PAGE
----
|January 27, 2013
Some stories are so incredible that one hardly believes them but Searching for Sugar Man, nominated for an Academy Award this year, is no mockumentary.
Some stories are so incredible that one hardly believes them but Searching for Sugar Man, nominated for an Academy Award this year, is no mockumentary. Directed by Malik Bendjelloul and co-produced by Academy Award Winner Simon Chinn (Man on Wire), the doc tells the story of Rodriguez, a singer/songwriter from Detroit, who recorded two albums in the early 1970s (the film’s title comes from the catchy song “Sugar Man”, an immediate stay-in-your-ear sing-along). The songs of the shy “hippie with shades”, as he is called in the film, were easily as good as Dylan’s, mixing poetry with social commentary. His producers, who worked with the likes of Marvin Gaye or The Four Tops, expected big things, but the records flopped and Rodriguez drifted into obscurity. In most cases, the story would end here but this is where Searching for Sugar Man starts.
In Apartheid-era South Africa, Rodriguez sold hundreds of thousands of LPs and CDs. There, he was as big as Elvis, even inspiring the anti-Apartheid-movement. But he didn’t know about it and his South African fans believed he was dead (there was a rumour he had committed suicide on stage). “To us, it was one of the most famous albums of all time”, says Stephen Segerman, a record shop owner in Cape Town about the LP “Cold Facts”. Together with a friend of his, music journalist Craig Bartholomew-Strydom, Segerman tried to find out what really happened to Rodriguez. Using interviews, animation and of course the great songs of Rodriguez, Searching for Sugar Man is a very touching film that solves some mysteries and leaves other things open (which can be a good thing too).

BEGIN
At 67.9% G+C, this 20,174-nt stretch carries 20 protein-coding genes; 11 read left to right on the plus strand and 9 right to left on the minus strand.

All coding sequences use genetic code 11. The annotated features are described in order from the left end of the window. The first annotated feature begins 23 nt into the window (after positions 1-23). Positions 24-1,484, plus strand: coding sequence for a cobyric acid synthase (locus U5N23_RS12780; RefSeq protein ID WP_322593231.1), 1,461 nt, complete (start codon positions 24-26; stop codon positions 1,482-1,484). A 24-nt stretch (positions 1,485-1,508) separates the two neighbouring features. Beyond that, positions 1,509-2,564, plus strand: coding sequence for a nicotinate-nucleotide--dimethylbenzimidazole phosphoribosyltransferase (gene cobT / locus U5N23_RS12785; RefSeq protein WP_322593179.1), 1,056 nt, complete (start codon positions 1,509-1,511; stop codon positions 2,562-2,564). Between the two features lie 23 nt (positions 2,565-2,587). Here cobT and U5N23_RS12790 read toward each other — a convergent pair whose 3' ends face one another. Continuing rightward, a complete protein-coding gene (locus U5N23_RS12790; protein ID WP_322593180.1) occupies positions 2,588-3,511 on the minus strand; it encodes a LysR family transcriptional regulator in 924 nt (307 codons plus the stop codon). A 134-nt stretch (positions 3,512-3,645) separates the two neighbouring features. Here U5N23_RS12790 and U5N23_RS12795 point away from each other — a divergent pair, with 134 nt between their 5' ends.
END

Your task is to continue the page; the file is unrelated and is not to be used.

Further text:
If you haven’t seen the film yet and/or never heard of the man you should definitely watch the film – and not do any research beforehand. Searching for Sugar Man – which has some nice location shots of Detroit and South Africa and also features interesting archive footage – is full of bittersweet surprises that shouldn’t be spoiled. Sugar man you’re the answer / That makes my questions disappear…
Documentary.net says: Great documentary about one of the most enigmatic artists in the history of pop music with a wonderful soundtrack. Definitely Oscar-worthy.